I think part of the reason I like the beginning of the film so much is because it does fit into that idea of magic and happiness with how the community welcomes Edward into their fictional cookie-cutter world as the backdrop.

Edward, at first, brings a welcome chaos to the community’s organized life and the Boggs take him in without judgment or as much misdirected attention to his “disability” as their neighbors do.

The Boggs remain loyal to Edward and try to help him make a life for himself, but when some people take advantage of his goodwill and not knowing right from wrong the community eventually turns on Edward.

He doesn’t want to hurt anybody but is out of his element after living a sheltered life in a castle where his inventor (Vincent Price in his last film role) died before he could finish his hands.

The real magical, as well as heartbreaking, moments in the film are when Kim (Peg and Bill Boggs’ (Alan Arkin) daughter played by Winona Ryder) and Edward grow close and begin to understand each other but know they cannot stay together.

It is hard to get to that point in what starts out as a happy fairy tale, but Tim Burton’s use of reality within a fable is effective and makes the story complete.

Besides, “You can’t buy the necessities in life with cookies.” – Bill Boggs.

I have to say: 4 out of 4 stars.






6 of 366: Macbeth

macbeth (1)

Macbeth is truly a cinematic experience, which is why I wanted to be able to see it in the theater this week. Luckily, the Minneapolis St. Paul Film Society extended the showings of Macbeth in the Twin Cities after it had a run at the Edina Cinema.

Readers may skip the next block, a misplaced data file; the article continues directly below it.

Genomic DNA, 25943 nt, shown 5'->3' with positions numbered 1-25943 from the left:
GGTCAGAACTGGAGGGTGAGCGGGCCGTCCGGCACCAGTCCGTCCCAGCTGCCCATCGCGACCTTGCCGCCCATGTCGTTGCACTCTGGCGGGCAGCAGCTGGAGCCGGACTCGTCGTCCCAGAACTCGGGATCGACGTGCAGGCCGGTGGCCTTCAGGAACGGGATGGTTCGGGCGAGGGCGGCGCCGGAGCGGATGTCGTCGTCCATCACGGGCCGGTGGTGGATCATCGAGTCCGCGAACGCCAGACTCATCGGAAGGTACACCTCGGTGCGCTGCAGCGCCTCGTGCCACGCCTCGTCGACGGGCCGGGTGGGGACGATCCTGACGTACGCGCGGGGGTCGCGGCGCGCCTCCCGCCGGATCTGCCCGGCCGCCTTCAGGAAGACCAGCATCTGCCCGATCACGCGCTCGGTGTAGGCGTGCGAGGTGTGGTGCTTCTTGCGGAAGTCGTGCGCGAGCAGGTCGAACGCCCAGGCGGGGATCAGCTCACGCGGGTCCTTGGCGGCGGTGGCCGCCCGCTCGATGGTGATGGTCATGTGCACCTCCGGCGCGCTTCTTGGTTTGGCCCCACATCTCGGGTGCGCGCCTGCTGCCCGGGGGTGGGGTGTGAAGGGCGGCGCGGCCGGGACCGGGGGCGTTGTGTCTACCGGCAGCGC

I am still a bit lost in the visuals from Justin Kurzel’s presentation of Macbeth and enamored by the transformation of Michael Fassbender into the title character and Marion Cotillard into Lady Macbeth.

It’s a violent film, which I didn’t like as much, but its creators’ presentation of the battles on screen — sometimes with the use of strong saturated colors — balanced what was hard to watch with something beautiful.

This rendition of Macbeth could easily have been without dialogue to show the rise and fall of the character, but William Shakespeare’s words certainly added to it all and Fassbender and Cotillard made it look very easy to speak in his language and let their emotion, love and internal struggles show through.

(I am sensing a pattern with my star ratings) 3 out of 4 stars.


“The sunset is just my light bulb burning out.” – Ryan Adams



5 of 366: Roman Holiday


Roman Holiday is a fantasy where people hiding their true identities from each other say things like charmed as a greeting and drink champagne and cold coffee at sidewalk cafes in Rome.